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The Iliad (Penguin Classics) [Kindle Edition]

Homer , Bernard Knox , Robert Fagles
4.4 out of 5 stars  See all reviews (542 customer reviews)

Print List Price: $16.00
Kindle Price: $9.99
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Sold by: Penguin Group (USA) LLC

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Book Description

The great war epic of Western literature, in a stunning translation by acclaimed classicist Robert Fagles

Dating to the ninth century B.C., Homer’s timeless poem still vividly conveys the horror and heroism of men and gods wrestling with towering emotions and battling amidst devastation and destruction, as it moves inexorably to the wrenching, tragic conclusion of the Trojan War. Renowned classicist Bernard Knox observes in his superb introduction that although the violence of the Iliad is grim and relentless, it coexists with both images of civilized life and a poignant yearning for peace.

Combining the skills of a poet and scholar, Robert Fagles brings the energy of contemporary language to this enduring heroic epic. He maintains the drive and metric music of Homer’s poetry, and evokes the impact and nuance of the Iliad’s mesmerizing repeated phrases in what Peter Levi calls “an astonishing performance.”

For more than sixty-five years, Penguin has been the leading publisher of classic literature in the English-speaking world. With more than 1,500 titles, Penguin Classics represents a global bookshelf of the best works throughout history and across genres and disciplines. Readers trust the series to provide authoritative texts enhanced by introductions and notes by distinguished scholars and contemporary authors, as well as up-to-date translations by award-winning translators.


Editorial Reviews

Amazon.com Review

This groundbreaking English version by Robert Fagles is the most important recent translation of Homer's great epic poem. The verse translation has been hailed by scholars as the new standard, providing an Iliad that delights modern sensibility and aesthetic without sacrificing the grandeur and particular genius of Homer's own style and language. The Iliad is one of the two great epics of Homer, and is typically described as one of the greatest war stories of all time, but to say the Iliad is a war story does not begin to describe the emotional sweep of its action and characters: Achilles, Helen, Hector, and other heroes of Greek myth and history in the tenth and final year of the Greek siege of Troy.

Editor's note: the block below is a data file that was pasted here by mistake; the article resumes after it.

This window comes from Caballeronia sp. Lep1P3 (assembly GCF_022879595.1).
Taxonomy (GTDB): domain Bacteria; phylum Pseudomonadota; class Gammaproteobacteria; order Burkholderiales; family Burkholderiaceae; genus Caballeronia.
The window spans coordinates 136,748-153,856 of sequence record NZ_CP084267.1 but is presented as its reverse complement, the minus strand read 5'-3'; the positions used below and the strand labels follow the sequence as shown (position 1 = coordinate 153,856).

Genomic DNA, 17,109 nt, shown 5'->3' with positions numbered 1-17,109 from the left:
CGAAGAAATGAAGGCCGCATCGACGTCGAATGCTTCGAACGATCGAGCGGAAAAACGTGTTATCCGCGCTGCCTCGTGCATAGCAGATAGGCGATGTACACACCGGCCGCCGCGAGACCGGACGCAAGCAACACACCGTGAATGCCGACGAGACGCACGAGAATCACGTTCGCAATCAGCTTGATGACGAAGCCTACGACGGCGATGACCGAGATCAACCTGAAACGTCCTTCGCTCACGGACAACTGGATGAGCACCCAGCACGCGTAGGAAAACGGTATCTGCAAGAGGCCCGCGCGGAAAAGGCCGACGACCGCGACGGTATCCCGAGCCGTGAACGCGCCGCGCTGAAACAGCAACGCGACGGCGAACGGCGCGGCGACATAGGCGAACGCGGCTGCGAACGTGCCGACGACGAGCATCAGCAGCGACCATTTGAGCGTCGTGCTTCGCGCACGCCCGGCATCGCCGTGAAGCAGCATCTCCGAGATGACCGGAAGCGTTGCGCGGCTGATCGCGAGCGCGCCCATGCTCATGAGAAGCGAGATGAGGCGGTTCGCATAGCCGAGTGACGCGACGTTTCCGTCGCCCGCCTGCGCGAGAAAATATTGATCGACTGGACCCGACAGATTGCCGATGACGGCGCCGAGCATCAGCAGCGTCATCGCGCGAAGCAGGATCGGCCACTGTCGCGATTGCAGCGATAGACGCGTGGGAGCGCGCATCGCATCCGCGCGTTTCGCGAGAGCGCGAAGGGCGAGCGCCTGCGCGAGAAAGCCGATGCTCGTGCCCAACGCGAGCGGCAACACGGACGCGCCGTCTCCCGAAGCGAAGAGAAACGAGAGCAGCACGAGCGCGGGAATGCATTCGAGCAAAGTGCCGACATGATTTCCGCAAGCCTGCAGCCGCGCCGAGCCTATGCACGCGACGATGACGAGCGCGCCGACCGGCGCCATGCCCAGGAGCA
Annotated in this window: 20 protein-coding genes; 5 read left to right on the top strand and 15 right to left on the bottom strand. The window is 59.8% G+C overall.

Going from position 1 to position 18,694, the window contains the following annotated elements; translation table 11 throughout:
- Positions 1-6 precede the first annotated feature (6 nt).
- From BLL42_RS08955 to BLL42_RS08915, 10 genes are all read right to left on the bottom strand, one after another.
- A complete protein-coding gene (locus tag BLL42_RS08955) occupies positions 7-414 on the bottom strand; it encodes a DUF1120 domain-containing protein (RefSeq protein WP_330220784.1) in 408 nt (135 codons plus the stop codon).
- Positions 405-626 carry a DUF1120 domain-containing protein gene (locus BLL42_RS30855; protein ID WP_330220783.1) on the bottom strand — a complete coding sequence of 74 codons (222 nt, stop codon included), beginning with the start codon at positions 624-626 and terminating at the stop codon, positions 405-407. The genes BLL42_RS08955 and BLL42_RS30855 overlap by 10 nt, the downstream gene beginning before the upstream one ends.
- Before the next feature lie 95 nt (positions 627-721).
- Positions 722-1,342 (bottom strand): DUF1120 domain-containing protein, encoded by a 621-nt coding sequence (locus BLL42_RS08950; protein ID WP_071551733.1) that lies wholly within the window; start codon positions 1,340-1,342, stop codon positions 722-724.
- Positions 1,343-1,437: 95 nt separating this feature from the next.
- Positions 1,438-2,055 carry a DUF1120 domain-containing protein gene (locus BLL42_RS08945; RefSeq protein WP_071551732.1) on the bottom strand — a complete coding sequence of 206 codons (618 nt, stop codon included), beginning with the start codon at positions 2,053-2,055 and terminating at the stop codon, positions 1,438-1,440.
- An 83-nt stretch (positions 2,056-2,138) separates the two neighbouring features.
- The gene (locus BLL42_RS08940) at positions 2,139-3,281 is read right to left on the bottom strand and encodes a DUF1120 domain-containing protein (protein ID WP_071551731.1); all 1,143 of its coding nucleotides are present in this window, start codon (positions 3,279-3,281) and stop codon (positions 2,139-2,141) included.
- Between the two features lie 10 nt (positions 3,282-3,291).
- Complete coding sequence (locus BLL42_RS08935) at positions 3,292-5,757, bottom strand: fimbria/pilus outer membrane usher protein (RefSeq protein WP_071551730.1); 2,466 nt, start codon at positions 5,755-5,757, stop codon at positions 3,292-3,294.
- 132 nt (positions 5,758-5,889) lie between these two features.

From Library Journal

Why another Iliad? Just as Homer's work existed most fully in its performance, so the Homeric texts call periodically for new translations. With this in mind, Fagles offers a new verse rendering of the Iliad. Maneuvering between the literal and the literary, he tries with varying degrees of success to suggest the vigor and manner of the original while producing readable poetry in English. Thus, he avoids the anachronizing of Robert Fitzgerald's translation, while being more literal than Richard Lattimore's. Fagles's efforts are accompanied by a long and penetrating introduction by Bernard Knox, coupled with detailed glossary and textual notes.
- T.L. Cooksey, Armstrong State Coll., Savannah, Ga.
Copyright 1990 Reed Business Information, Inc.